Also read: Consider Fresh Air and Relaxed Hikes to Combat Work Stress

Provide Training. Empower your employees with access to resources that enable resiliency. Employees themselves can be trained on stress management, time management and conflict resolution to hopefully minimize the incidence of anxiety and depression.

Promote Benefits. Managers should be the raving fans of the company’s benefits programs, especially those related to mental and physical well-being.

An employee assistance program is a useful tool for employees experiencing stress or needing to cope with difficult situations. Managers are not professional counselors and should not act as such.

Additionally, ensure that the medical plans provided to employees include access to outpatient and inpatient mental health treatment, medication and counseling. Many medical insurance companies are now offering teledoctors for individuals who have difficulty seeing a physician face-to-face, as well as perks and discounts to gyms and fitness-related services that employees may not be aware of.

Also read: Work Stress and the ADA

Financial difficulties can also lead to employee stress. Providing employees with financial wellness benefits can help them gain control over their financial well-being. It is also important to share these resources throughout the year – not just during open enrollment.

Work is stressful for many people. Managers are in a unique position to help mitigate that stress, coaching and helping employees deal with and avoid many stressful situations. Knowing how and when to help employees navigate stressful relationships and projects is a critical component of managers’ role in helping to foster a productive and engaged workforce.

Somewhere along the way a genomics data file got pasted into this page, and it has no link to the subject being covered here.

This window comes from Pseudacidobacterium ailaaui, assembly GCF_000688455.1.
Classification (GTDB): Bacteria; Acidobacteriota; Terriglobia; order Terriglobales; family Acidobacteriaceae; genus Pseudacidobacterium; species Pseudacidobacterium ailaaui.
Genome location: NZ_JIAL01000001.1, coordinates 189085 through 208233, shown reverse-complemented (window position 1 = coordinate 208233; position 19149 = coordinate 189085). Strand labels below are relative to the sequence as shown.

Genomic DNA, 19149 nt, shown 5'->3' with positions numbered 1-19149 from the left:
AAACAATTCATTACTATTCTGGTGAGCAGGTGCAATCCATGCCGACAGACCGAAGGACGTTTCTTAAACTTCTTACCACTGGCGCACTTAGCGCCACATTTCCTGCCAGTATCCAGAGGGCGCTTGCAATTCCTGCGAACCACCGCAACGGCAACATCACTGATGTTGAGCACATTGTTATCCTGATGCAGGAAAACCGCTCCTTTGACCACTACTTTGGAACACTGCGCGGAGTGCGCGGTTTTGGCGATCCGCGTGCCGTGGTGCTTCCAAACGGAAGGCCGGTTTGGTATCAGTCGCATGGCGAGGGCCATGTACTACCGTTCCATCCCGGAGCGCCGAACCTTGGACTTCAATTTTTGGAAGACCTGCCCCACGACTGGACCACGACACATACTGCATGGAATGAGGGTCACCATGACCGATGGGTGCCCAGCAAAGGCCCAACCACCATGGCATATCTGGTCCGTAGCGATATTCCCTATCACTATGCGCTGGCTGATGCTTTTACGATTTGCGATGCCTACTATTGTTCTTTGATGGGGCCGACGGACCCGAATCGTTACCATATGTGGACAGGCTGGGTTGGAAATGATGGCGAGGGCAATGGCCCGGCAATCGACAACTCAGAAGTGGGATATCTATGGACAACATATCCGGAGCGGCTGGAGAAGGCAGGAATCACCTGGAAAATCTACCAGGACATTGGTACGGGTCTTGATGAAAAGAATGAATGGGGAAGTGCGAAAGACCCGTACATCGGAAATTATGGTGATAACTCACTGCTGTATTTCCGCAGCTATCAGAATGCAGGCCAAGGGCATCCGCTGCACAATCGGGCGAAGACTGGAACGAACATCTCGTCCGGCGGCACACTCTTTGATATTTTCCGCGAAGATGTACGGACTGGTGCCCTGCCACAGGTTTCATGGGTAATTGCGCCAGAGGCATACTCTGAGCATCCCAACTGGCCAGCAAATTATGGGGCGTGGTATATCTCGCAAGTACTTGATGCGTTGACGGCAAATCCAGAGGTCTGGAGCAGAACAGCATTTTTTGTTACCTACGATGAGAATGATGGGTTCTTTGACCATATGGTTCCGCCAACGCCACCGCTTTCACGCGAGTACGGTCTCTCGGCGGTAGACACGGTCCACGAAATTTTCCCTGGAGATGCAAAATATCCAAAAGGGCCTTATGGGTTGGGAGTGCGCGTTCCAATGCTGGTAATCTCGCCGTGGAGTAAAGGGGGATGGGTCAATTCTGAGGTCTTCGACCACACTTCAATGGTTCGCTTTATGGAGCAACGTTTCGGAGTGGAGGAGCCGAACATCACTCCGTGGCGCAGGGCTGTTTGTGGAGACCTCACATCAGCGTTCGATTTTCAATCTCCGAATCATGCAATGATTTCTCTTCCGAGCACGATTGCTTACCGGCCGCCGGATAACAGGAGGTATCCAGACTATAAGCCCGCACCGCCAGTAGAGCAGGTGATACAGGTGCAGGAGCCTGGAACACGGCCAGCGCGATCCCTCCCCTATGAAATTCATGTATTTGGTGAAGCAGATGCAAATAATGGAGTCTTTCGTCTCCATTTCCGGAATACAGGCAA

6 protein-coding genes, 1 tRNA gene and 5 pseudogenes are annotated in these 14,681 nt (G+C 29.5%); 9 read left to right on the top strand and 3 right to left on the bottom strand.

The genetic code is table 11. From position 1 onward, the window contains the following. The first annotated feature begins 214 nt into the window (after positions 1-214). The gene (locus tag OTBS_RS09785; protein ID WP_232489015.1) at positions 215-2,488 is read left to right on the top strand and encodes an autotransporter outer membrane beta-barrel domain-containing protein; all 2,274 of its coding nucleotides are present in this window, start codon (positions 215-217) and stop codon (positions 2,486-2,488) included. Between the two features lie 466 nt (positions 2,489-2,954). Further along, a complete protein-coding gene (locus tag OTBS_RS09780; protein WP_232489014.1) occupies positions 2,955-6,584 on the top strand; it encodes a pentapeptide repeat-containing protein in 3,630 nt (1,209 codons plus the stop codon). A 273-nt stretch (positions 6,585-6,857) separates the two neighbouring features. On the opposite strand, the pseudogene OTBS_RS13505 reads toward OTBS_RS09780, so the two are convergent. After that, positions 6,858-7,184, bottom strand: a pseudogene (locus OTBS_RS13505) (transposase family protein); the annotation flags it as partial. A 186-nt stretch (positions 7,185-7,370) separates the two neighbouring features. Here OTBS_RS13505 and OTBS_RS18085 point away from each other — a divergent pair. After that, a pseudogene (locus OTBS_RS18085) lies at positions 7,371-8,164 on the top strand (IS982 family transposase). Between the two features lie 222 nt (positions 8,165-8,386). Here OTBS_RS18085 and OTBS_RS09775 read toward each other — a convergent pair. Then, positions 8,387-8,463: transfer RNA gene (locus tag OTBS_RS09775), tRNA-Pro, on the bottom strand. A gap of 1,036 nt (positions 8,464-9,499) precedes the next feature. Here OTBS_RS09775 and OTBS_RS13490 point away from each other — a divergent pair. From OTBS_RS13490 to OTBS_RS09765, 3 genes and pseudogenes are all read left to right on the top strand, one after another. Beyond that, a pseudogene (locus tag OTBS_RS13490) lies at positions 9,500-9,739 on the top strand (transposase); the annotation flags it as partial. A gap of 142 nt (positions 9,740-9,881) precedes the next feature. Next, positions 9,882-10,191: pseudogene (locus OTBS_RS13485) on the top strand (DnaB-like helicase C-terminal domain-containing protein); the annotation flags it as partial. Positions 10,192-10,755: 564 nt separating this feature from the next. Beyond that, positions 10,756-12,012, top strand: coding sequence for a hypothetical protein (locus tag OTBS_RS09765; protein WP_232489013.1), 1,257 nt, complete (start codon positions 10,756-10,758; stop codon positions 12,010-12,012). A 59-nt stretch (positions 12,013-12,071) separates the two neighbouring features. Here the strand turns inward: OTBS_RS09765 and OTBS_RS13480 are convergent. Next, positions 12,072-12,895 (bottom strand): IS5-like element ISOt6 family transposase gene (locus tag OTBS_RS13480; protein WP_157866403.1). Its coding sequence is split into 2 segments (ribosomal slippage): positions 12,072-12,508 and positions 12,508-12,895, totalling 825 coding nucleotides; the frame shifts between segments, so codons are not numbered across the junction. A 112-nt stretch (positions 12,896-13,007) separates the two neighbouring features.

Amanda Gee is an HR coach at Paychex. She has over 15 years of human resources experience.

What’s New at Workforce.com?

blog workforce

We’re on a mission to automate workforce management for hourly employees and bring productivity, optimization and engagement to the frontline. Come see what we’re building in the world of predictive employee scheduling, superior labor insights and next-gen employee apps.

Book a call
See the software
workforce news

Related Articles

workforce blog

Benefits

What is Earned Wage Access (EWA)? A Few Considerations

Summary Earned wage access (EWA) programs are an increasingly popular way for employees to access their...

benefits, earned wage access products, payroll, time and attendance

workforce blog

Benefits

EEOC says that employers legally can offer incentives to employees to get vaccinated in almost all instances

If you’re an employer looking to get as many of your employees vaccinated as possible, you can rest eas...

ADA, CDC, COVID-19, EEOC, GINA, pandemic, vaccinated

workforce blog

Benefits

Fixing some common misconceptions about HIPAA

Ever since the CDC amended its COVID-19 guidance to say that the fully vaccinated no longer need to wea...

COVID-19, health care, HIPAA, human resources, wellness